The 1980’s queer culture

Ryan Murphy, the renowned producer behind hits like Glee, American Horror Story, and Pose, said it best when he said: “Beauty and glamour and light and music. That’s how we as gay people and trans people have gotten through our pain”.

Think about the Harlem ballroom culture of the 1980s – glitz, glam, a sheer extravaganza for the senses, an opportunity for marginalized queer folk to congregate and celebrate through brazen, bold, and unapologetic style. These were elaborate pageants, complete with catwalk competitions, and vogue battles.

Via: The Rolling Stone

Runway categories like ‘Femme Queen’, ‘Butch Queen’ and ‘Sex Siren” meant that the disenfranchised had the chance to throw a big middle finger to commercial constructs of gender.

These categories often played with notions of not only gender but race and class, too. Queens walked executive looks (how well one could pass as a corporate worker), thug realness (hyper-masculine representation), and ethnic.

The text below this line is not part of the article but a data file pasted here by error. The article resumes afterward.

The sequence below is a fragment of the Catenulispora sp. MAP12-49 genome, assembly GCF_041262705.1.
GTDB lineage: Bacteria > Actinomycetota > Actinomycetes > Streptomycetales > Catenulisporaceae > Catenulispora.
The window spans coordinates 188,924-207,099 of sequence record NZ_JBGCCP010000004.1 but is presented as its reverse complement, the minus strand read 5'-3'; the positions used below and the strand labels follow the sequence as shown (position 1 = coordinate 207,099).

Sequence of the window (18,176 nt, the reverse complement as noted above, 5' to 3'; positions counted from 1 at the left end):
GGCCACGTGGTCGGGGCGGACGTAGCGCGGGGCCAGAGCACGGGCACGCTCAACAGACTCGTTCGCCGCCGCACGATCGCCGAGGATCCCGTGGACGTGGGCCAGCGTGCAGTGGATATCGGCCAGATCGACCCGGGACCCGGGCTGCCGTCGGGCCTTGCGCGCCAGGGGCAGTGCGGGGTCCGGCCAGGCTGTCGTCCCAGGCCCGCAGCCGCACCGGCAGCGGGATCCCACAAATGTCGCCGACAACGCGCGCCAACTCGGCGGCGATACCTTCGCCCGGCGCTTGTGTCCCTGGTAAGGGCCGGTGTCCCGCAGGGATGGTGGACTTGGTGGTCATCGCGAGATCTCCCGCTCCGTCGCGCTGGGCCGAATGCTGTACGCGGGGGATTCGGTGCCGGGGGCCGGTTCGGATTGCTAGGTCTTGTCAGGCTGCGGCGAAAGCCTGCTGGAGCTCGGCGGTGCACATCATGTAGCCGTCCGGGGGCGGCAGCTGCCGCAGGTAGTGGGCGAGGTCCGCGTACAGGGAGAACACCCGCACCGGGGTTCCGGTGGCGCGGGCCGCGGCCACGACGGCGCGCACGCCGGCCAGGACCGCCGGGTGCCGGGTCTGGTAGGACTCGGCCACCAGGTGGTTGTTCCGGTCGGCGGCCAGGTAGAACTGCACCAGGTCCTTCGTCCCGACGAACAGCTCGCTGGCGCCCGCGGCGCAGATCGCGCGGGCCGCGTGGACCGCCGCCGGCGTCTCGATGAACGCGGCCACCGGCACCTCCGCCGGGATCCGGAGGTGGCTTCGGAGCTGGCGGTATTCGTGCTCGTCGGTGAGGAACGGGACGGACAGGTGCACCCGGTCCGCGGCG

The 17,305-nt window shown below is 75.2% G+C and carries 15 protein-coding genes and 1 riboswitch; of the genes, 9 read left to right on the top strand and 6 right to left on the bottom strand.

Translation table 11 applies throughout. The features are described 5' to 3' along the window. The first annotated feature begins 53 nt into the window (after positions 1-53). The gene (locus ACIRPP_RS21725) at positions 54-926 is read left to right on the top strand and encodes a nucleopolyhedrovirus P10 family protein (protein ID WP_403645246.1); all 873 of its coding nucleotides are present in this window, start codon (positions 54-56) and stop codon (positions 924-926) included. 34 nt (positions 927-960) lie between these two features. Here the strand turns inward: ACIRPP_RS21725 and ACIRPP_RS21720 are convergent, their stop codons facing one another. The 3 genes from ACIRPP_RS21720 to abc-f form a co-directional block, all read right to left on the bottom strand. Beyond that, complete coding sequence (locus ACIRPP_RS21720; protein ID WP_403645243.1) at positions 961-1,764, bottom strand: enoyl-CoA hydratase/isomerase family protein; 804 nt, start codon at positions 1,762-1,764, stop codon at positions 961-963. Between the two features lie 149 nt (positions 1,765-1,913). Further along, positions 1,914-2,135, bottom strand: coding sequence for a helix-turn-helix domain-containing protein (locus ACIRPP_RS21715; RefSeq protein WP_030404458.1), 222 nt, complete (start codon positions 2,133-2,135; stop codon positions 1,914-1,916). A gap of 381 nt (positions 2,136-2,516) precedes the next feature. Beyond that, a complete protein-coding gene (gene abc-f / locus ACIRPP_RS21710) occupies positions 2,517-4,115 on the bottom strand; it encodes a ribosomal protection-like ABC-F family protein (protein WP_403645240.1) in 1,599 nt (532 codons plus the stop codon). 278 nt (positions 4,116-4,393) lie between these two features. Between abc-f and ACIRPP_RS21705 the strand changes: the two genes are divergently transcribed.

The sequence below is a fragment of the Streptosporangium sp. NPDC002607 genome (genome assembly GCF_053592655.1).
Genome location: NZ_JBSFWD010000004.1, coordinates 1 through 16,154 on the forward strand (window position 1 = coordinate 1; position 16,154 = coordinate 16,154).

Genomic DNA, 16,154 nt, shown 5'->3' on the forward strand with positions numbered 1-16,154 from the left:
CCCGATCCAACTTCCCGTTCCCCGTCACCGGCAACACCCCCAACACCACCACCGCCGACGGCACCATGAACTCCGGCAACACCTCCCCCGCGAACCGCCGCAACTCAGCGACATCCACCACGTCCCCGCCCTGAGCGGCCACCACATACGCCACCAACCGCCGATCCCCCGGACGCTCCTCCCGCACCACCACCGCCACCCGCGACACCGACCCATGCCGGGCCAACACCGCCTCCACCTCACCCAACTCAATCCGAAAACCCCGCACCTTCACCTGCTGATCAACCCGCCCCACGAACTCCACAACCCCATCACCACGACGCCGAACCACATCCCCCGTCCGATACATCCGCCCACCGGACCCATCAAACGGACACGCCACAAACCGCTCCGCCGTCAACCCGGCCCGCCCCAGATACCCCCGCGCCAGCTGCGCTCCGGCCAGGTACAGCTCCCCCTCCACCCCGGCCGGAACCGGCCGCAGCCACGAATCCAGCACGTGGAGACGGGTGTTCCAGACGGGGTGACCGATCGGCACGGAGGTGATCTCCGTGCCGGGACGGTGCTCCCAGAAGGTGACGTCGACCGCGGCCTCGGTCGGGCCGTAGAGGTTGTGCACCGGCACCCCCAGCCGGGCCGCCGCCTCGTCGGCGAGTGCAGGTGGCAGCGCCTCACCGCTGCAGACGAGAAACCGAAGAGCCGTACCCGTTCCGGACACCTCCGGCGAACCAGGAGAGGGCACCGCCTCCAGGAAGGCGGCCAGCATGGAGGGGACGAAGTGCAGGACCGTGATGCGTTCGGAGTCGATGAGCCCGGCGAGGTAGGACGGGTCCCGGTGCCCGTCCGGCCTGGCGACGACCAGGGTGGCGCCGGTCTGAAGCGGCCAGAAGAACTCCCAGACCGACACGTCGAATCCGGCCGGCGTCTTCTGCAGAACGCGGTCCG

Through these categories, the queer community could explore themes of resistance and conformance, both breaking gender norms and acknowledging that, in order to fit into a society that condemned them, one would have to embody the archetype as well as possible.

Fashion became about escapism for the queer community, a fantasy of who they were in the deepest part of their souls. It allowed participants (predominantly black and brown folks) to construct their own worlds, spaces, and identities, and in a safe space.

Via: Vogue

Gender didn’t matter and modern constructs of it were pushed, prodded, and poked. The queer community, once again, proved itself ahead of the fashion curve, as real pop culture progressives. Think about the terms “Werk, shade, realness, slay, yas”. Queer origins!

Genderbending in the mainstream world

We have come a long, long way, and I have to say, the power of celebrity has played a huge role in exporting gender fluidity in fashion across the globe.